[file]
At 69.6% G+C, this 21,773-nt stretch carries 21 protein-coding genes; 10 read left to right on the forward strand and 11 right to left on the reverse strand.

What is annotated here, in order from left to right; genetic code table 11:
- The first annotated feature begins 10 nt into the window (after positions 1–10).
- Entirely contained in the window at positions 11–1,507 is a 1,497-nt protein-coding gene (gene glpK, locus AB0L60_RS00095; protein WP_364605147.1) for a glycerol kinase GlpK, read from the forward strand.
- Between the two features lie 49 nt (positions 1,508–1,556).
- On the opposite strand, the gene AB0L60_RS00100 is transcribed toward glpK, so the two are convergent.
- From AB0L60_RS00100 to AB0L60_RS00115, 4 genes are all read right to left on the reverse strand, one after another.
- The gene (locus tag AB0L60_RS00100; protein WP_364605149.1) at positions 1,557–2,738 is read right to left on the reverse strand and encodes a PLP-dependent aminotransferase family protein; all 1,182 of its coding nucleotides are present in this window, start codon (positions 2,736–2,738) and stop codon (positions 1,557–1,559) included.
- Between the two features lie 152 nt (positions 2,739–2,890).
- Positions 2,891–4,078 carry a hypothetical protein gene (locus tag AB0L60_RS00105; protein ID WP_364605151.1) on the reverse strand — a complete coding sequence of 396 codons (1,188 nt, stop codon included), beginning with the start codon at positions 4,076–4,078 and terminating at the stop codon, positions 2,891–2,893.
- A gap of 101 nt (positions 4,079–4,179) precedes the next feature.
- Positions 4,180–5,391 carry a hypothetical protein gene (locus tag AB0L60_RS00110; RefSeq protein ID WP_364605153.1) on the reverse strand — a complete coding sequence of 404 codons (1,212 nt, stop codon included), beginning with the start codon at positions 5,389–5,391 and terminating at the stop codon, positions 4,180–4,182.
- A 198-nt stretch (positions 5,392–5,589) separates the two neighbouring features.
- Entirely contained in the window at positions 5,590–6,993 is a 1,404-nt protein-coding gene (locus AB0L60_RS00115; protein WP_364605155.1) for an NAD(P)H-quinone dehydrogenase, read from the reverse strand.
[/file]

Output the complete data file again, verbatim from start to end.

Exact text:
At 69.6% G+C, this 21,773-nt stretch carries 21 protein-coding genes; 10 read left to right on the forward strand and 11 right to left on the reverse strand.

What is annotated here, in order from left to right; genetic code table 11:
- The first annotated feature begins 10 nt into the window (after positions 1–10).
- Entirely contained in the window at positions 11–1,507 is a 1,497-nt protein-coding gene (gene glpK, locus AB0L60_RS00095; protein WP_364605147.1) for a glycerol kinase GlpK, read from the forward strand.
- Between the two features lie 49 nt (positions 1,508–1,556).
- On the opposite strand, the gene AB0L60_RS00100 is transcribed toward glpK, so the two are convergent.
- From AB0L60_RS00100 to AB0L60_RS00115, 4 genes are all read right to left on the reverse strand, one after another.
- The gene (locus tag AB0L60_RS00100; protein WP_364605149.1) at positions 1,557–2,738 is read right to left on the reverse strand and encodes a PLP-dependent aminotransferase family protein; all 1,182 of its coding nucleotides are present in this window, start codon (positions 2,736–2,738) and stop codon (positions 1,557–1,559) included.
- Between the two features lie 152 nt (positions 2,739–2,890).
- Positions 2,891–4,078 carry a hypothetical protein gene (locus tag AB0L60_RS00105; protein ID WP_364605151.1) on the reverse strand — a complete coding sequence of 396 codons (1,188 nt, stop codon included), beginning with the start codon at positions 4,076–4,078 and terminating at the stop codon, positions 2,891–2,893.
- A gap of 101 nt (positions 4,079–4,179) precedes the next feature.
- Positions 4,180–5,391 carry a hypothetical protein gene (locus tag AB0L60_RS00110; RefSeq protein ID WP_364605153.1) on the reverse strand — a complete coding sequence of 404 codons (1,212 nt, stop codon included), beginning with the start codon at positions 5,389–5,391 and terminating at the stop codon, positions 4,180–4,182.
- A 198-nt stretch (positions 5,392–5,589) separates the two neighbouring features.
- Entirely contained in the window at positions 5,590–6,993 is a 1,404-nt protein-coding gene (locus AB0L60_RS00115; protein WP_364605155.1) for an NAD(P)H-quinone dehydrogenase, read from the reverse strand.